Happy Sun’s Day
We don’t pray here – we figure God, the gods and goddesses, or whatever powers that be either know already, don’t give a fuck, or are busy with more important matters than our petty stuff. We also kind of assume that they expect us to do stuff that we can do for ourselves, and that we will do them ourselves and not be lazy. We also believe in being good friends, so we don’t presume on our friendship with the powers that be by asking them all the time for stuff while giving them nothing in return.
We also don’t take an offering here. We figure the powers that be probably don’t need it. Let’s be honest, offerings are not giving to the divine powers, they are given to an organization to support it. Just being honest. God, the gods or whatever never see a dime, farthing or peso of that money; it all goes to the church, mosque or shrine.
Opening Song: “Heaven Knows” – Pretty Reckless
I don’t know if it is the theme of this song that fits the pagan pulpit so well or the simple line – “Don’t do a goddamn thing they say!” Maybe both.
Poem: “If You Could Only Feel” – The Ruined Man
Song of Preparation: “Bark at the Moon” – Ozzy Osbourne
I include Ozzy to introduce this weeks sermon for a lot of reasons. Robert Heinlein was probably one of the great fiction writers responsible for inspiring people to believe we could go to the moon. We went from barking at the moon to actually landing on it surface as human race and a lot of it was due to Heinlein.
“I am free because I know that I alone am morally responsible for what I do. I am free no matter what rules surround me. If I find them tolerable, I tolerate them; if I find them too obnoxious, I break them. I am free because I know that I alone am morally responsible for what I do.” – The Book Of Rabyd 2:2
I am doing a major rewrite of Part 2 of the Book of Rabyd. I suppose it was only a matter of time before Robert Heinlein got into the Book of Rabyd and this is one of my favorite quotes by him.
There are all sorts of schools of thought about why people do what they do. About ethics and morality in general. The most common I have heard is that we do things out of respect or fear. God, the law or basically some authority in general. I would now maintain is not a very high sense of ethics or morality that you have if you only do things out of some outward focus or because some outward force compels you to be ethical or moral. It basically is an admission that you are not very ethical or moral and you need someone or something to make you so.
This quote cuts through that bullshit, and drives home the point that the only real thing that is responsible for our choices is us. We alone bear the moral responsibility for our actions. Not our fear of the divine (whom ever they may be), respect or fear of the law, or just plain fear. At the end of the day, it is each one of us that is morally responsible for our actions. We alone bear the responsibility for our choices.
Part of this quote is more truth than choice. We tolerate the rules we find tolerable and we break the rules we find obnoxious. I saw this all the time in Christianity. I would laugh inside when people would decry people with tattoos because of an old testament passage about it, knowing full well that same passage had rules like no blended fabrics and other such rules. If those same people were forced to engage those would have become very upset. No matter how much a person claims to live fully their code, they make exceptions. Then most of them lie that they don’t. Neither Heinlein or myself will do that any more. Rules either are tolerable to my freedom of choice or they are obnoxious to the point of being worthy of being broken. I simply state and live that reality while others will deny it.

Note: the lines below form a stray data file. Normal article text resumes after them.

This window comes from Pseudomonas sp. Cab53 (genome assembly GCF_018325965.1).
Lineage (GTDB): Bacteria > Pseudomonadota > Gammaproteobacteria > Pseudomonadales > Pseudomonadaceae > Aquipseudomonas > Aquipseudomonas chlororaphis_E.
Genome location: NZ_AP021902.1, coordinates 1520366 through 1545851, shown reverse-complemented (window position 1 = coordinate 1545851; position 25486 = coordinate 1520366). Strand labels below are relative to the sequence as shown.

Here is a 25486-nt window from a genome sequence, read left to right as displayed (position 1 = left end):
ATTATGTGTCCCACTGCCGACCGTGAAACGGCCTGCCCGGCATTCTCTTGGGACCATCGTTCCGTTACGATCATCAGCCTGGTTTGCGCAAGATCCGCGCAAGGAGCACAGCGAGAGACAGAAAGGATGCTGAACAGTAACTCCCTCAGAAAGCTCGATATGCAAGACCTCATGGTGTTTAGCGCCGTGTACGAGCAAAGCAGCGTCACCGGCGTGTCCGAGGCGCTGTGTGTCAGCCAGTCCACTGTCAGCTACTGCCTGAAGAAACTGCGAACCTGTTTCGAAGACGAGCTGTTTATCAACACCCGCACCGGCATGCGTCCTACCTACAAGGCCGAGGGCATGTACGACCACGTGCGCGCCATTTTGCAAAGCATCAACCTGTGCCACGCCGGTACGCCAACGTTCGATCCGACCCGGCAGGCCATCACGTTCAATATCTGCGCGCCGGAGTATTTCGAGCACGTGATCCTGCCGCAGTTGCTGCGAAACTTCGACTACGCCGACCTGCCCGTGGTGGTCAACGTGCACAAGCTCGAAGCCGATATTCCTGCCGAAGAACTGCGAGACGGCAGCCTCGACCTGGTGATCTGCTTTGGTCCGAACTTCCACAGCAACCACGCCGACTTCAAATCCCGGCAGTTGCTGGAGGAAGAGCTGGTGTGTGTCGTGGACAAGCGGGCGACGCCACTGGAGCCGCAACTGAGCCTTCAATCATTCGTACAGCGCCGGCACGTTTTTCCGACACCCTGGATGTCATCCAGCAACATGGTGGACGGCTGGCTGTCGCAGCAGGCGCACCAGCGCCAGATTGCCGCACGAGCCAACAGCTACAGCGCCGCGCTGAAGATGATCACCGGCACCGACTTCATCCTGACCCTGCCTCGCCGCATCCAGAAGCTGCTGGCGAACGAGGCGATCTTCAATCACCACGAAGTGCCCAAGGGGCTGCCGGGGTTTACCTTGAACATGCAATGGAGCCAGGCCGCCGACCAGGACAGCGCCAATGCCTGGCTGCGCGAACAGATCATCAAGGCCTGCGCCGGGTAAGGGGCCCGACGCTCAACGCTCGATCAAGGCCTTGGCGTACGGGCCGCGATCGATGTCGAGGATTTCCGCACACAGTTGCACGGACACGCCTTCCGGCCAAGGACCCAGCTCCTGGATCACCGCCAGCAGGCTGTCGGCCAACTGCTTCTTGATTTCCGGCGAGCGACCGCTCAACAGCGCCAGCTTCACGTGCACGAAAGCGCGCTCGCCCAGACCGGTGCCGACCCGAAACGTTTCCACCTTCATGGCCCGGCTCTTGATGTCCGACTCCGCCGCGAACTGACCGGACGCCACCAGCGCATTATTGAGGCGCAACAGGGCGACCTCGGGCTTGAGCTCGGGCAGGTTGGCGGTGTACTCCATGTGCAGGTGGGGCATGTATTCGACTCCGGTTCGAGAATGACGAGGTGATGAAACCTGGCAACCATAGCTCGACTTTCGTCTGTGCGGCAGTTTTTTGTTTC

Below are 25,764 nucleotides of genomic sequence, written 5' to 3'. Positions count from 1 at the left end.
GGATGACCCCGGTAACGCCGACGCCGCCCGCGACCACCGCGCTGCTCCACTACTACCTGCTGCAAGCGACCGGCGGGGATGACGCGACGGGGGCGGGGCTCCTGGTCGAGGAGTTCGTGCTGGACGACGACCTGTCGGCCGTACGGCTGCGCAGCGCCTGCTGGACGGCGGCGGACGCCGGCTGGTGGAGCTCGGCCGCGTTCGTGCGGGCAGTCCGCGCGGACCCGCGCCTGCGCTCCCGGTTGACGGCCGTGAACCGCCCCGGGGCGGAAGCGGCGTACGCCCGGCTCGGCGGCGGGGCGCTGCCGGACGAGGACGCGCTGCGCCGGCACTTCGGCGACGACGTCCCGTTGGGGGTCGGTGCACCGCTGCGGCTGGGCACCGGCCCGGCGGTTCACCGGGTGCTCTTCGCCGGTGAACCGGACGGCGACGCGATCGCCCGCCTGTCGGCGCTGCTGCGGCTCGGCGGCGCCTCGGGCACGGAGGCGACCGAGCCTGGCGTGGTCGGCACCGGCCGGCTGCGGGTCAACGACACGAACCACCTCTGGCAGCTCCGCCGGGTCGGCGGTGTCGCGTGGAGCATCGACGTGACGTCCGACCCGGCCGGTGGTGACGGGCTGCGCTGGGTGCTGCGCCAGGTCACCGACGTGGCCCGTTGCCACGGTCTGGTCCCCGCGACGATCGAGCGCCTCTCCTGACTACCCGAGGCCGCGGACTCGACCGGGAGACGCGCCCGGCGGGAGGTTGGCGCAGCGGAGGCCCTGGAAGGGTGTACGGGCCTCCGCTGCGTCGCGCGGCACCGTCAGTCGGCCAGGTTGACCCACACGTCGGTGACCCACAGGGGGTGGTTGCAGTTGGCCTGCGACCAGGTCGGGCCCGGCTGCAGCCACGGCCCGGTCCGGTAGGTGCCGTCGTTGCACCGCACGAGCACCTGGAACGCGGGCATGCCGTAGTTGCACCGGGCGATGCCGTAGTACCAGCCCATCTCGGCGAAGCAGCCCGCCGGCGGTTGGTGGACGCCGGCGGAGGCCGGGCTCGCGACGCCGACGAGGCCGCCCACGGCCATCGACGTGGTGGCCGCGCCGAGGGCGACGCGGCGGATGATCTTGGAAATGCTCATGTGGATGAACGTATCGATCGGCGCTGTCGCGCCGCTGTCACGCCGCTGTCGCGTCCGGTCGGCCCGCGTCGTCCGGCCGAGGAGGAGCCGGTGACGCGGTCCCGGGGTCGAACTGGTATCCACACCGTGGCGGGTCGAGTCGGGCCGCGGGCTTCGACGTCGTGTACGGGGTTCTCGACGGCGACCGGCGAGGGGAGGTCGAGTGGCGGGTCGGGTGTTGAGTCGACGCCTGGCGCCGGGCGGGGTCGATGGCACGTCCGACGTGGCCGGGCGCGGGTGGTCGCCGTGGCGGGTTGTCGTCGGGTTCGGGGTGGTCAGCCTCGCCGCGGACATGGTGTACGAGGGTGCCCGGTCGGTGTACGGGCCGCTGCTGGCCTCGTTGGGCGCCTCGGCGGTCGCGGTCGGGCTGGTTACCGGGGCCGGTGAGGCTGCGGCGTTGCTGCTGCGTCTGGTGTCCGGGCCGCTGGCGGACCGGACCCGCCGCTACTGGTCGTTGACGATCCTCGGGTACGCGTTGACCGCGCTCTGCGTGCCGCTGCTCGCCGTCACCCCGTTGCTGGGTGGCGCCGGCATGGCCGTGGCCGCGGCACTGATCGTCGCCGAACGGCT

I think people play this game of fear and respect because it allows them to look down on someone morally and be in their ivory tower. To think of themselves as better because they ‘follow’ some moral code and others don’t or do it imperfectly. The problem with such codes, is when you get right down to it people follow the parts they like or make them feel morally superior, and ignore the parts they don’t and try to hide it so their moral judgment doesn’t come back on their own head.Quite frankly I am sick of this fear/respect dichotomy. In my mind it just leads to more ‘evil’.
Heinlein and the Book of Rabyd offer you an alternative. Better is to live like this – I am free because I am completely responsible for my own actions. No one else, nothing else compels me to be ethical or moral – only myself. I live free and take full responsibility. Period. Stop. Nothing else.
Closing Song: “Inside the Fire” – Disturbed
This closing song has a very serious message. Live your life. Be free and live. Death comes for us quickly enough.
Little celebration of getting back into lifting weights this week. One of my favorite quotes about lifting and why personally I find it an oasis in the middle of all the shit of my life at times.
The Rabyd Skald – Wandering Soul, Bard and Philosopher. The Grey Wayfarer.